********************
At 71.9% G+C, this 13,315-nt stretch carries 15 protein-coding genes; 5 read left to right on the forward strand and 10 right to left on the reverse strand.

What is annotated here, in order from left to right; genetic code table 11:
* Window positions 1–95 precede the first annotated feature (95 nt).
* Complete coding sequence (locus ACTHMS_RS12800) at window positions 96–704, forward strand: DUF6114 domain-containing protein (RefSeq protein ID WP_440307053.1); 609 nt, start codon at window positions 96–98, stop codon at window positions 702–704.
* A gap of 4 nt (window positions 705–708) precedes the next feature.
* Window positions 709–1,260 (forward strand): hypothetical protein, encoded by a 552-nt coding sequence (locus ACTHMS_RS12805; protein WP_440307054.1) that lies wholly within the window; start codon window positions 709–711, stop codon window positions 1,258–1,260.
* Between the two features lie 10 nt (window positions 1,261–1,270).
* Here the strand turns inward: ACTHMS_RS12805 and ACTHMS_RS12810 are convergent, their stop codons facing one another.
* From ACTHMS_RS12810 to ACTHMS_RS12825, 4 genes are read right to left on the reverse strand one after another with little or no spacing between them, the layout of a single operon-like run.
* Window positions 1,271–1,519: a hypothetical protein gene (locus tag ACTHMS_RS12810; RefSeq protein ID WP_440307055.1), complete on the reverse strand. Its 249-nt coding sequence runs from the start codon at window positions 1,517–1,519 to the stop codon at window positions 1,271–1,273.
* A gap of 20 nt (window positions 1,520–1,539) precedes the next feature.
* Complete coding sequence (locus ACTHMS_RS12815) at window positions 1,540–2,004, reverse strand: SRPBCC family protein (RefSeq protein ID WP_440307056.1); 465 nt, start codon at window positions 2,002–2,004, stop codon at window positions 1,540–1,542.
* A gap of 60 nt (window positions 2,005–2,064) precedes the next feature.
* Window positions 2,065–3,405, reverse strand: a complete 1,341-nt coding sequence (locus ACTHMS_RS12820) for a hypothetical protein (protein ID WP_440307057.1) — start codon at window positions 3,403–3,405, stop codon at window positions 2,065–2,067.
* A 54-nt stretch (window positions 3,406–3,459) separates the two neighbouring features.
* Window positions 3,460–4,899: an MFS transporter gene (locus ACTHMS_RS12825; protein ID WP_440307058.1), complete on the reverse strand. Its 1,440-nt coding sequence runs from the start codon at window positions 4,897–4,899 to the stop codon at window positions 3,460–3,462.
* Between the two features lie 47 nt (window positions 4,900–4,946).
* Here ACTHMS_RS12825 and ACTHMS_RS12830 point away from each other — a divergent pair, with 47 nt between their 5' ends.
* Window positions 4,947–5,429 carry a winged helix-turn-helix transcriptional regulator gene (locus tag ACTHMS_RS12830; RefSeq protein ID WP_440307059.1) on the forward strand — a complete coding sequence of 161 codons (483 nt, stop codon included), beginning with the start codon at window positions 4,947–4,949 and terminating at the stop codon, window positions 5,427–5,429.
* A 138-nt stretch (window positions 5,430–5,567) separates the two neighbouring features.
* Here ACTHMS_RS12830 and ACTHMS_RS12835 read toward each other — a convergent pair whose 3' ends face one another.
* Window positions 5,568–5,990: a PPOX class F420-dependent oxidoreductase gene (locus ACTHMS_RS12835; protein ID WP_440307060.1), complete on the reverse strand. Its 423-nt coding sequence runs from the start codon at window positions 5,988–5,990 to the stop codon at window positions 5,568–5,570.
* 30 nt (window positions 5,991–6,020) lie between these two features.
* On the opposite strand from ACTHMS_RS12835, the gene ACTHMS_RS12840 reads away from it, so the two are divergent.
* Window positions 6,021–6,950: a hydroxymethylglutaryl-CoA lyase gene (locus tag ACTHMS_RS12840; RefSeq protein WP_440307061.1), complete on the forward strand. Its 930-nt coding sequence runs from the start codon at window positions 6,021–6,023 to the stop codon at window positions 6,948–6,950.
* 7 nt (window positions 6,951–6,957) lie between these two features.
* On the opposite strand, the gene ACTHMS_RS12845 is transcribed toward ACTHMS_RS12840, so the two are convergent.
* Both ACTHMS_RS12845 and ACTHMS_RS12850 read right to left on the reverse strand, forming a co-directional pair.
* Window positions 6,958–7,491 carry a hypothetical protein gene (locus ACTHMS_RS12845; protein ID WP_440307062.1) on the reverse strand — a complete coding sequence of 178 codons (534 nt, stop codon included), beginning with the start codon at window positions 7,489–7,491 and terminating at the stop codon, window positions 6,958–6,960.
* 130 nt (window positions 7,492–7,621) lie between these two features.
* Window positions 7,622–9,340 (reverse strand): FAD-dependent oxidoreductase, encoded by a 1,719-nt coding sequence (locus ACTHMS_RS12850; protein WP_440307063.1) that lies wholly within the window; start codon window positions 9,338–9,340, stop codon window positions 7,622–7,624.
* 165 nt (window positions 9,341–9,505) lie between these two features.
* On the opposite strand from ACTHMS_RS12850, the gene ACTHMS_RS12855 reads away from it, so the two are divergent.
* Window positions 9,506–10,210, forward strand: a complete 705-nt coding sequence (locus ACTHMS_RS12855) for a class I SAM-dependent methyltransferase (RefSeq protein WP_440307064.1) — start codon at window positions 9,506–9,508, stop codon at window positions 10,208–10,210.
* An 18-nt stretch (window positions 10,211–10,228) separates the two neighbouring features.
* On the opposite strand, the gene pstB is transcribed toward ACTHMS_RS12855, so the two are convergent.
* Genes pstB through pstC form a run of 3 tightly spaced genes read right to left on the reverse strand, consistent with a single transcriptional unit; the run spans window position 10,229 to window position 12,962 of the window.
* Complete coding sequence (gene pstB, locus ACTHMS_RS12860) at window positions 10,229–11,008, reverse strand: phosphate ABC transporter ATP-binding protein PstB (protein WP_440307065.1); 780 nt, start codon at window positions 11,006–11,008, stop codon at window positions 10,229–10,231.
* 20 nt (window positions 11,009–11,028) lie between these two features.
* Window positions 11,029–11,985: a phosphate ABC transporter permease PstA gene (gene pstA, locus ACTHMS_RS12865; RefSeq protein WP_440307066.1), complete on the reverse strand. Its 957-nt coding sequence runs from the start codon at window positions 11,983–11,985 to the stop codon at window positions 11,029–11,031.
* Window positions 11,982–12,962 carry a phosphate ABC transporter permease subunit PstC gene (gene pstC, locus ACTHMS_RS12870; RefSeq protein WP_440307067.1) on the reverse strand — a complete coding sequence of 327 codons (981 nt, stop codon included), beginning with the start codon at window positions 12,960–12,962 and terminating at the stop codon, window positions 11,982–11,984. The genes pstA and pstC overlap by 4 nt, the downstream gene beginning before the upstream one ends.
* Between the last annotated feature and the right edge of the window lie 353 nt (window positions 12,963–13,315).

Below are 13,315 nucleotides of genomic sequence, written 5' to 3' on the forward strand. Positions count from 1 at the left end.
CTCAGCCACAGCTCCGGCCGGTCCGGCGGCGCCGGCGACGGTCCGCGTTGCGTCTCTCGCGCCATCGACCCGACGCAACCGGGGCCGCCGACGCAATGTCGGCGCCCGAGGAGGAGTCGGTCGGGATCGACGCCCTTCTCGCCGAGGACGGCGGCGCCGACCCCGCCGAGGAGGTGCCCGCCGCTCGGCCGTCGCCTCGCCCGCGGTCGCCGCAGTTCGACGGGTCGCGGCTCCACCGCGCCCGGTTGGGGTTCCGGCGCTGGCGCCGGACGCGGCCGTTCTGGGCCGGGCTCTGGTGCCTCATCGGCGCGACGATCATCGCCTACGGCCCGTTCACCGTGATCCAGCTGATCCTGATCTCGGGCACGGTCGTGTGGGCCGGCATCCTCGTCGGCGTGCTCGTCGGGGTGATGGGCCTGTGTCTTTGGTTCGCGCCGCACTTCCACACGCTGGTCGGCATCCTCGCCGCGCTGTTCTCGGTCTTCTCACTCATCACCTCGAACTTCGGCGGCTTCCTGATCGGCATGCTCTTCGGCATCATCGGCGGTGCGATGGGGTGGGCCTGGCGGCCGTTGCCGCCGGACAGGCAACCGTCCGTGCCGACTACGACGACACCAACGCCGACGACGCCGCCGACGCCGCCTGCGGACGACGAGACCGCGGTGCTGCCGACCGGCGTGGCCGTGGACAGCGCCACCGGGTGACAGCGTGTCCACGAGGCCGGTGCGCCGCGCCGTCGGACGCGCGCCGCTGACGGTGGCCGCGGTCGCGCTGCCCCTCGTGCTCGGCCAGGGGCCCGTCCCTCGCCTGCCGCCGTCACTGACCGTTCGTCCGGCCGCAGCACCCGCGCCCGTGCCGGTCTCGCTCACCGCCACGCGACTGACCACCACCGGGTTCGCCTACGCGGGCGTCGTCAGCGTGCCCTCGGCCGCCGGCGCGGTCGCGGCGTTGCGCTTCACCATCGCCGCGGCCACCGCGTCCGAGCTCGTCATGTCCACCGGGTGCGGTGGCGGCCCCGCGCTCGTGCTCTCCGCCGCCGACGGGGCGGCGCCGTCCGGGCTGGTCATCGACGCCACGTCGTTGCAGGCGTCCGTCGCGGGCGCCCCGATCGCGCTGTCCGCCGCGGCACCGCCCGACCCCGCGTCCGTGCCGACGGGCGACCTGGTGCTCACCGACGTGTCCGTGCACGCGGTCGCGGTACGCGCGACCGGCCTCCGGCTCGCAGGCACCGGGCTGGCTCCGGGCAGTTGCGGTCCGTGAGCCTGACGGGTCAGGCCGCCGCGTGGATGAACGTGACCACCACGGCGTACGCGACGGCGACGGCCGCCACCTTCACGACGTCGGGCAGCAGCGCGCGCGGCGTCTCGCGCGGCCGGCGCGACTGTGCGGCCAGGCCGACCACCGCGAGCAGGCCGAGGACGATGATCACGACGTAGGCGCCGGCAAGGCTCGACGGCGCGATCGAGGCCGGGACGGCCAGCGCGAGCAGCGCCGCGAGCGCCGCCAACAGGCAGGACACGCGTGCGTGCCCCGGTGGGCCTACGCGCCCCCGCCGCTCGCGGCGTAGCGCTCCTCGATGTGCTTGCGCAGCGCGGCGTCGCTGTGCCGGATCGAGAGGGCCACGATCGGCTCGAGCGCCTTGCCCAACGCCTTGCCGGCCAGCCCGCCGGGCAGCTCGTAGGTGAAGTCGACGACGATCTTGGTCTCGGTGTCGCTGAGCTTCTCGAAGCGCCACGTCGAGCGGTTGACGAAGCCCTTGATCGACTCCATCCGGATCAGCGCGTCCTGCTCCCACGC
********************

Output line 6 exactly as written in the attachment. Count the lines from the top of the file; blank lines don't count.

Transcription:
* Window positions 709–1,260 (forward strand): hypothetical protein, encoded by a 552-nt coding sequence (locus ACTHMS_RS12805; protein WP_440307054.1) that lies wholly within the window; start codon window positions 709–711, stop codon window positions 1,258–1,260.